"I am 3/4ths Canadian, and one 4th New Englander - I had ancestors on both sides in the Revolutionary war." - Elizabeth Bishop

Monday, July 26, 2010

FIRST ENCOUNTER XXIV: The Art of Losing, by Heather Jessup

I’m sure that in my undergraduate American Poetry class we read Elizabeth Bishop’s poetry in that red-covered anthology. I’m sure I read “One Art” before I moved to Montréal; but, like so many things that we encounter at a younger age that are good for us — asparagus, afternoon naps, silence, bike-rides — I had to return to “One Art” again, when I was a bit older, to figure out its inherent beauty and wisdom.

I arrived in Montréal from Vancouver during the hottest ember of August. The moon hung so low and bright in the sky it might have touched the tip of the cross on Mont Royal. I had carefully packed up all of my worldly possessions: the beginnings of a novel manuscript; an encouraging letter from a writer I admired; a Las Vegas T-shirt that my friend’s mom had worn in the ‘70s with real glass rhinestones; all of my journals. I parked the car in front of a friend’s apartment on Boulevard de Maisonneuve. The soundtrack in the tape deck had been perfect. Songs about departures and summer wheat and skies with stars. I had left behind a broken heart in Vancouver. This new life was going to be good

“The art of losing isn’t hard to master,” Bishop tells us. And I guess that’s why I didn’t really understand “One Art” before. I hadn’t really lost anything. Sure, in my own life I had made it to the first stanza: I had lost door keys, a badly-spent hour; I had even lost “places, and names, and where it was you meant to travel,” and Bishop was right, it hadn’t brought disaster. But I don’t think I actually read this poem, really read it, until my first week at Concordia University in Montréal, where I was starting my master’s degree, in a life-changing class called Poetry’s Arguments.

After stopping in to say hello at that friend’s house the first night I arrived in Montréal, we went to peer down at the street signs to see whether or not I was allowed to park the car where it was (those who have parked on Montréal streets know how confusing this can be). When we stood on the balcony looking down we saw a man, a broken car window, and the entire contents of the car being carried into an alley. We ran down the spiralling stairs and into the street, but all of it was gone by the time we reached the pavement. Everything I had saved and prepared to begin life across the country had been taken. My novel manuscript, that encouraging letter, the sparkly Las Vegas T-shirt, all of my journals.

Unlike in stanza three of “One Art”, I had not lost “my mother’s watch” nor my “next-to-last, of three loved houses,” but I had lost quite a bit: part of my heart in Vancouver, and now everything I owned, right there beneath that big silver moon on Boulevard de Maisonneuve.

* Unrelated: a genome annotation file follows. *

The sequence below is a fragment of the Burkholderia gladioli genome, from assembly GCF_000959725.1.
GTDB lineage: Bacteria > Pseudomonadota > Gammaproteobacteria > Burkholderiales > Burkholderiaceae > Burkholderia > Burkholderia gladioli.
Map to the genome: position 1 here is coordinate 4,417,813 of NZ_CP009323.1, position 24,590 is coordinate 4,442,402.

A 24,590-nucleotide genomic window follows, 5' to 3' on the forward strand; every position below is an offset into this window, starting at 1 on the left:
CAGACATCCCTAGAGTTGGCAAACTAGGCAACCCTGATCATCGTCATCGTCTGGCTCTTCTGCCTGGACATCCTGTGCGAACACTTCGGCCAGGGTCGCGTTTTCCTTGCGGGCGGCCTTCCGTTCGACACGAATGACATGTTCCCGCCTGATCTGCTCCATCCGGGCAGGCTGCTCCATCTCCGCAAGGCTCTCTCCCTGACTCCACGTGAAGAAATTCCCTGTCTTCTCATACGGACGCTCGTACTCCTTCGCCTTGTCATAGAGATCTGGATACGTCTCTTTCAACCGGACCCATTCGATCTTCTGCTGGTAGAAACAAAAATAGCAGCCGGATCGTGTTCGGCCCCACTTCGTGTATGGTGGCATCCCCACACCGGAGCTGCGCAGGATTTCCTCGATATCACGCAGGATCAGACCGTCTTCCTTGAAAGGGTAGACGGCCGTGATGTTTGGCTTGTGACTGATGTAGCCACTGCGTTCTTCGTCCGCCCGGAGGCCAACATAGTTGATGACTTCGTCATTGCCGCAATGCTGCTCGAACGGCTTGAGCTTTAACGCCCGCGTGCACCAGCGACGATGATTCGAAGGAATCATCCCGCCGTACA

A few weeks later I sat in Poetry’s Arguments. I heard Bishop’s “One Art” for what felt like the first time, finally really listening to that last stanza: “the art of losing’s not too hard to master” she repeats again, faltering in her rhythm, “though it may look like (Write it!) like disaster.” There are seventeen drafts of “One Art” in the Vasser College Archive. Seventeen drafts! I have written in my class notes. (Which, at this stage as a writer, now seems entirely possible). I also have written in those notes, the form of the villanelle is a poetic constraint that allows Bishop to bring a sense of major sorrow into reality. Not only was Bishop able to constrain her own sorrows in this poem, she was also, somehow, able to soften mine.

Like so many of the encounters posted on this Elizabeth Bishop centenary site, Bishop’s poetry came into my life through literature classes and the recommendation of remarkable teachers. (What would we all do without those remarkable teachers?). But Bishop’s words stay with you, like the repeated refrain of the Villanelle, turning life over and over like a worried stone.

When I had the immense fortune to stay at the Elizabeth Bishop House in Great Village, and to lie on the patchwork quilts in Elizabeth Bishop’s tiny turquoise childhood room, my novel (the one started, stolen, and resurrected) was sitting in stacks of paper on the kitchen table below. I had a cup of tea in my hand. I was reading another collection of poetry, Brian Bartlett’s The Watchmaker’s Table, and I came across the poem “On listening to a first-year student read Bishop’s ‘One Art’”. Bartlett’s poem ends: “Does she know it’s a gift, this euphony?/ “One Art” held in the breath of Stephanie.” I imagined all of the students who will have the losses of “One Art” befall them (after all, we will all have these “disasters”) and how the worried refrain of Bishop’s villanelle might, years later, sustain them.


Heather Jessup’s first novel, The Lightning Field, is forthcoming with Gaspereau Press in the fall of 2011. She is a doctoral student in English Literature at the University of Toronto.

[ed. note: Heather promised us a "First Encounter" post some time ago, and it arrived the other day. It is one of those lovely synchronicities that her meditation on "One Art" crosses paths with John's meditation on the same poem. This convergence was entirely unplanned. In the not too distant future, we will be posting information about an open call photographic exhibit being organized for EB100 by photographer Roxanne Smith and ViewPoint Gallery in Halifax, N.S. -- it will be asking photographers to meditate on "One Art" as well.]

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